Recent weather conditions have raised several health problems for cattle producers. One of the most dramatic changes has been an increase in mastitis cases on dairy farms. Mastitis can be devastating to the economic well-being of a dairy operation, and successful treatment and control measures are needed to ensure financial stability, especially in the current economic environment.
Mastitis occurs when the cow’s natural defenses are compromised and bacteria enter the teat end causing infection in the quarter. This results in severe swelling and inflammation of the affected quarter, and production of abnormal milk due to a dramatic increase in white blood cells in the mammary gland to combat the invading bacteria. There are multiple types of bacterial pathogens that can cause mastitis, but they can generally be placed into two groups, contagious and environmental pathogens.
Contagious pathogens are spread from cow to cow via milking procedures. These bacteria reside on the skin of the cow and are carried from one cow to the next on milking machines, cloths used for cleaning and the milker’s hands. Environmental pathogens are picked up when the cow comes in contact with a dirty environment combined with a teat end that is compromised by injury. A damaged teat end allows the bacteria entrance into the udder, leading to infection.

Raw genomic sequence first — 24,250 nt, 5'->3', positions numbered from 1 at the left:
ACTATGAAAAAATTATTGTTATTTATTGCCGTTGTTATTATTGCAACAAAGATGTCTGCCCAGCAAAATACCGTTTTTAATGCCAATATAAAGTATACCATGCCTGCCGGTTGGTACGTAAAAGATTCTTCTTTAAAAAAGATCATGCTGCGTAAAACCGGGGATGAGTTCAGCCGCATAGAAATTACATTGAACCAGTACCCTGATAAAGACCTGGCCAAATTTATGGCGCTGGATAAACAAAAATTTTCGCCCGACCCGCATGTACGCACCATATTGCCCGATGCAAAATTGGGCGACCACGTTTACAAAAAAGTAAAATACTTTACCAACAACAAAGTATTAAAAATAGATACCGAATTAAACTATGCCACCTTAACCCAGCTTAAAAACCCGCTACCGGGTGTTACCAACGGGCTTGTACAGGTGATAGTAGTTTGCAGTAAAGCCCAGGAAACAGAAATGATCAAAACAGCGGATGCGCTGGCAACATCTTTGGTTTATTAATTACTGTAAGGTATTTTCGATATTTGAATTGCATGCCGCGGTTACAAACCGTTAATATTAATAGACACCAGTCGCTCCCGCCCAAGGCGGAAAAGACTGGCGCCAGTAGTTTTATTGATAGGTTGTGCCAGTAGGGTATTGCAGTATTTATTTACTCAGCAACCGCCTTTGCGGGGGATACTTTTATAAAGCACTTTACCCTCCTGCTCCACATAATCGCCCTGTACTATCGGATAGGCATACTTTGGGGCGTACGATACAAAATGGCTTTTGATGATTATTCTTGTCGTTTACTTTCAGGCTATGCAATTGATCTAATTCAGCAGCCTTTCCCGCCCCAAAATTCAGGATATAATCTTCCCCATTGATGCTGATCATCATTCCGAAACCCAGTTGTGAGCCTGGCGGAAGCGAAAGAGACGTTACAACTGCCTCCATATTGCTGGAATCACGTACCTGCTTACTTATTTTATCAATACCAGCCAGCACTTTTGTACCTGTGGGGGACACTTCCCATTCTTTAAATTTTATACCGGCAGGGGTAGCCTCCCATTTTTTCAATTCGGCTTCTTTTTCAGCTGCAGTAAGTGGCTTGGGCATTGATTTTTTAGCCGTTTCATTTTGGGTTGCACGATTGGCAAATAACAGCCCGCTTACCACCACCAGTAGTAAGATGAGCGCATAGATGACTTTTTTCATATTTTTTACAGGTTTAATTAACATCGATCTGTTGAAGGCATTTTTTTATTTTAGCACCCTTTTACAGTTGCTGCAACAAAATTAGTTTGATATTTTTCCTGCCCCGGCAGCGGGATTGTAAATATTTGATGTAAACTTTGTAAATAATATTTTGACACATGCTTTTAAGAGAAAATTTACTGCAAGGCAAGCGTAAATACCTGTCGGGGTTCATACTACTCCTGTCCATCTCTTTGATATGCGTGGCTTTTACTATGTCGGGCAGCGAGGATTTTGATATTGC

Regardless of the cause, mastitis is first and foremost a disease of management. There are many things the dairyman can do to decrease the incidence of mastitis in a herd. The first thing to consider is hygiene in the milk barn. Make sure udders and teats are clean prior to attaching milking machines. This generally is done with cloths or paper towels. You should use an individual towel on each cow; going from one cow to the next is one of the primary ways of transmitting contagious bacteria from one cow to another. Water may or may not be used. Water should not be sprayed on the udder; the dripping water seeps into liner cups during milking, increasing the chance of bacteria being sucked into the teat end during milking. Visually examine teats while cleaning; this is a great time to note injured teats, swollen quarters or other abnormalities of the udder. During milking, try to reduce the amount of liner slippage on teats. This causes the distinctive “squawk” we all hear in the parlor. This slippage actually causes a reverse suction into the teat that can carry bacteria into the udder. Over time, slippage can cause damage to teat ends, making them prime candidates for environmental infections. Making sure liners are replaced on a scheduled basis will help ensure good contact with the teat and less slippage.
In regards to environmental mastitis, the word is CLEAN. If cows are housed in free stalls, the stalls must be cleaned daily to reduce manure and urine contamination of udders. Bedding must be dry; bacteria thrive in moisture and the goal should be to make the environment as uncomfortable for bacterial growth as possible. For cows on pasture, make sure cows have adequate acreage, and limit access to ponds. If you notice areas where cows congregate and create lots of mud, look at ways to decrease this crowding. Where cows are housed in loafing sheds, make sure bedding is kept clean and dry.
Involve your veterinarian when an outbreak occurs; they can help determine the primary cause of your mastitis problem, and make recommendations for treatment.